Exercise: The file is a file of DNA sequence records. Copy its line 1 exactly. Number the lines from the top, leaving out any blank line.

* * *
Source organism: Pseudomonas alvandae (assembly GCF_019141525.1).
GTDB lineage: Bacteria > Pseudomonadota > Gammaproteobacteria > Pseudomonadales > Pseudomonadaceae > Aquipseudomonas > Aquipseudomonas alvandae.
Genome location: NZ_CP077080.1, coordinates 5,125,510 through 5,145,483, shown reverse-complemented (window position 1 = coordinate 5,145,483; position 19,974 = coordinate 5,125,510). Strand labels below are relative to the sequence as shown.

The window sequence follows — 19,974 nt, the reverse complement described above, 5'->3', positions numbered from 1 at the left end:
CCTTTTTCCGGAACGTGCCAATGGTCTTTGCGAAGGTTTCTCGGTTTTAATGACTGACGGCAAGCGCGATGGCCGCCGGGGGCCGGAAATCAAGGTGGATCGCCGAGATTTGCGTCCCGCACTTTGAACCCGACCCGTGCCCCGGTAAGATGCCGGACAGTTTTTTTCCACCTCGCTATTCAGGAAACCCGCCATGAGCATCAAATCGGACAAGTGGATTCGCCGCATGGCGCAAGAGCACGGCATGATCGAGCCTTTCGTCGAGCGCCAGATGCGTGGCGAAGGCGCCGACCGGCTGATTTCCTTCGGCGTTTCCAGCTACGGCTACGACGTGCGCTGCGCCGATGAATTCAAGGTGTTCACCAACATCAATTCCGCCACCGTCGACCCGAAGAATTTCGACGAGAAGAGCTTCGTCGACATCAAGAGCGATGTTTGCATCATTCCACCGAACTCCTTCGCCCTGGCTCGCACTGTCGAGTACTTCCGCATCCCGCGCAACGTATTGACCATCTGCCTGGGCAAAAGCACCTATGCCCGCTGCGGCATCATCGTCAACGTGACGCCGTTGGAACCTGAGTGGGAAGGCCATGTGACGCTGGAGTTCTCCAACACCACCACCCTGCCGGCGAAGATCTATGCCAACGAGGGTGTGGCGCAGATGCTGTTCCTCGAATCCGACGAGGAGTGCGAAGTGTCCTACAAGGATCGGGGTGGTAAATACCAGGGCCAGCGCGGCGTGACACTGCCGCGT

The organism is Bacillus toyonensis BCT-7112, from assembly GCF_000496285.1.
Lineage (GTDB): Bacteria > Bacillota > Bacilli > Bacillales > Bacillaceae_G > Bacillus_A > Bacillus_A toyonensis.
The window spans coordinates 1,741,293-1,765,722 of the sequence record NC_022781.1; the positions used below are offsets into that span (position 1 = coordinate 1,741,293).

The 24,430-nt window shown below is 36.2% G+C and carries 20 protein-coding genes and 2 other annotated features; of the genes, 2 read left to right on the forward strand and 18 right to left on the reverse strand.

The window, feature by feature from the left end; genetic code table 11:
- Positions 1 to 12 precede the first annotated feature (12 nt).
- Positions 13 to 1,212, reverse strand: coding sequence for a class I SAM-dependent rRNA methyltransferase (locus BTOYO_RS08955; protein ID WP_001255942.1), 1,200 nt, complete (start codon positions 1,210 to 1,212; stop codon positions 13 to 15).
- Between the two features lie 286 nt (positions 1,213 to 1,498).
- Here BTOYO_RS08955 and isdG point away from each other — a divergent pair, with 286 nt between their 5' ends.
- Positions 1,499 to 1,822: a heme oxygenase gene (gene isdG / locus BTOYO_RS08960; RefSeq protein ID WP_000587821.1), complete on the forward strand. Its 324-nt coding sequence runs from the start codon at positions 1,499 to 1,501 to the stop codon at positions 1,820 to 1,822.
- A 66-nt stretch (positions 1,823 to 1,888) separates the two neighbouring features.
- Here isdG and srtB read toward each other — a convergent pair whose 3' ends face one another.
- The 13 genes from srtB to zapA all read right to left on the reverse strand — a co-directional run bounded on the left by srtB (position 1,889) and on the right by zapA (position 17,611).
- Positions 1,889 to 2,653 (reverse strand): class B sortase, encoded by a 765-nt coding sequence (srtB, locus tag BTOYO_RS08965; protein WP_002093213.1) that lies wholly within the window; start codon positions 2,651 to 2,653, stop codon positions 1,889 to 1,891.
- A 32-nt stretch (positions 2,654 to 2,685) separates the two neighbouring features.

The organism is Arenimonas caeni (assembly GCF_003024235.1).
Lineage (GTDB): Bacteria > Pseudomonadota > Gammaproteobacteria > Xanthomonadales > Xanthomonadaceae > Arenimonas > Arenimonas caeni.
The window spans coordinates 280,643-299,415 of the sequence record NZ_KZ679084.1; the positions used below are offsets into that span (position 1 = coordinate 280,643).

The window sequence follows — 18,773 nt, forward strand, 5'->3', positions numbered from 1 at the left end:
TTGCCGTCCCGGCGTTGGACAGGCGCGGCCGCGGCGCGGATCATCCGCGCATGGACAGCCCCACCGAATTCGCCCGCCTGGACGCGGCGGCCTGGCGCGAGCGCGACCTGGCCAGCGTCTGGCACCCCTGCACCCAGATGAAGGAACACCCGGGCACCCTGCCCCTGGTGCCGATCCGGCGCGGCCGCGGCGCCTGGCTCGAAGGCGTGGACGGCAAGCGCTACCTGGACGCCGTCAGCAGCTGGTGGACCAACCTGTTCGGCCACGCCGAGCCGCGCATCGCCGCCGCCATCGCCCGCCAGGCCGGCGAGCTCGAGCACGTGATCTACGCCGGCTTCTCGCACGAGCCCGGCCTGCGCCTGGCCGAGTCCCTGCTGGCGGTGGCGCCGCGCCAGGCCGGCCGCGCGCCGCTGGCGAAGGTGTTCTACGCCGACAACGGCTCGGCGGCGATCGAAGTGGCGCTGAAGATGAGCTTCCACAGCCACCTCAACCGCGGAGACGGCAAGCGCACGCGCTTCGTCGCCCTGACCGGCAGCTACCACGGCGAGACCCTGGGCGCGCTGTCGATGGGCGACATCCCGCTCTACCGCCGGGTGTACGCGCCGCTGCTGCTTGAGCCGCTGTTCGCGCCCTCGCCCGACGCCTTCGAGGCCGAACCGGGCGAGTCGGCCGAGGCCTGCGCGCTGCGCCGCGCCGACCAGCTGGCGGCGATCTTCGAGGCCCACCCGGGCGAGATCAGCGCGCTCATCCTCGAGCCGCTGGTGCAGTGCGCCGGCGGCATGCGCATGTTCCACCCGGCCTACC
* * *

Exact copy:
Source organism: Pseudomonas alvandae (assembly GCF_019141525.1).